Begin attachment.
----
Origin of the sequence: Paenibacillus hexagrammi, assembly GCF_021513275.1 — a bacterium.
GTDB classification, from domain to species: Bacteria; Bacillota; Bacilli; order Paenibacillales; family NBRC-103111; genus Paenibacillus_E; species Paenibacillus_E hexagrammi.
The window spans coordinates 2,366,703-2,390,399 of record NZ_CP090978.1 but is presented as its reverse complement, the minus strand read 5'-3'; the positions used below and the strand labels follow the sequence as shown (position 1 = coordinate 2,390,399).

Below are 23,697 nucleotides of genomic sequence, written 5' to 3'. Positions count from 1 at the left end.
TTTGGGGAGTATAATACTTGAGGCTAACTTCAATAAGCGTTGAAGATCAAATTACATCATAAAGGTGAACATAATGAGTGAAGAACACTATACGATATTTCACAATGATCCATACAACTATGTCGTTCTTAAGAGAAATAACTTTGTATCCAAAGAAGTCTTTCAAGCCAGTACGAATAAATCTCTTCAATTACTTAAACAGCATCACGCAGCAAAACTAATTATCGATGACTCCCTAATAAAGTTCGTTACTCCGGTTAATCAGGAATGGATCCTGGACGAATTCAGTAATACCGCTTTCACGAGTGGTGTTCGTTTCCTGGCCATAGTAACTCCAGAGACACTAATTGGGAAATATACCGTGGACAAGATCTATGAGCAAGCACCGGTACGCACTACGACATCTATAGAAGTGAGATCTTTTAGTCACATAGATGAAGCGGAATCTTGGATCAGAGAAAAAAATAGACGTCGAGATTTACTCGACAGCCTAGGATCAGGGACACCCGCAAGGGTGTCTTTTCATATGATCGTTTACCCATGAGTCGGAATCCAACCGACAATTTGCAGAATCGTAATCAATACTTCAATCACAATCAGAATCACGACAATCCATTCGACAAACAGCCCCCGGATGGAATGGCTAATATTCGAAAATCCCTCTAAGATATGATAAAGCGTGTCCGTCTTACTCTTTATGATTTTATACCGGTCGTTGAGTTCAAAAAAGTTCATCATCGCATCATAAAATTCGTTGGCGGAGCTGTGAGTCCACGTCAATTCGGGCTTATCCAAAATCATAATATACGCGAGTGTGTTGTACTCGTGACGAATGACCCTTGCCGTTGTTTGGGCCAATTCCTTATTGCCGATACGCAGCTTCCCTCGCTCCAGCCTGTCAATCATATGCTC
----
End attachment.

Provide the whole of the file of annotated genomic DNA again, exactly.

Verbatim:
Origin of the sequence: Paenibacillus hexagrammi, assembly GCF_021513275.1 — a bacterium.
GTDB classification, from domain to species: Bacteria; Bacillota; Bacilli; order Paenibacillales; family NBRC-103111; genus Paenibacillus_E; species Paenibacillus_E hexagrammi.
The window spans coordinates 2,366,703-2,390,399 of record NZ_CP090978.1 but is presented as its reverse complement, the minus strand read 5'-3'; the positions used below and the strand labels follow the sequence as shown (position 1 = coordinate 2,390,399).

Below are 23,697 nucleotides of genomic sequence, written 5' to 3'. Positions count from 1 at the left end.
TTTGGGGAGTATAATACTTGAGGCTAACTTCAATAAGCGTTGAAGATCAAATTACATCATAAAGGTGAACATAATGAGTGAAGAACACTATACGATATTTCACAATGATCCATACAACTATGTCGTTCTTAAGAGAAATAACTTTGTATCCAAAGAAGTCTTTCAAGCCAGTACGAATAAATCTCTTCAATTACTTAAACAGCATCACGCAGCAAAACTAATTATCGATGACTCCCTAATAAAGTTCGTTACTCCGGTTAATCAGGAATGGATCCTGGACGAATTCAGTAATACCGCTTTCACGAGTGGTGTTCGTTTCCTGGCCATAGTAACTCCAGAGACACTAATTGGGAAATATACCGTGGACAAGATCTATGAGCAAGCACCGGTACGCACTACGACATCTATAGAAGTGAGATCTTTTAGTCACATAGATGAAGCGGAATCTTGGATCAGAGAAAAAAATAGACGTCGAGATTTACTCGACAGCCTAGGATCAGGGACACCCGCAAGGGTGTCTTTTCATATGATCGTTTACCCATGAGTCGGAATCCAACCGACAATTTGCAGAATCGTAATCAATACTTCAATCACAATCAGAATCACGACAATCCATTCGACAAACAGCCCCCGGATGGAATGGCTAATATTCGAAAATCCCTCTAAGATATGATAAAGCGTGTCCGTCTTACTCTTTATGATTTTATACCGGTCGTTGAGTTCAAAAAAGTTCATCATCGCATCATAAAATTCGTTGGCGGAGCTGTGAGTCCACGTCAATTCGGGCTTATCCAAAATCATAATATACGCGAGTGTGTTGTACTCGTGACGAATGACCCTTGCCGTTGTTTGGGCCAATTCCTTATTGCCGATACGCAGCTTCCCTCGCTCCAGCCTGTCAATCATATGCTC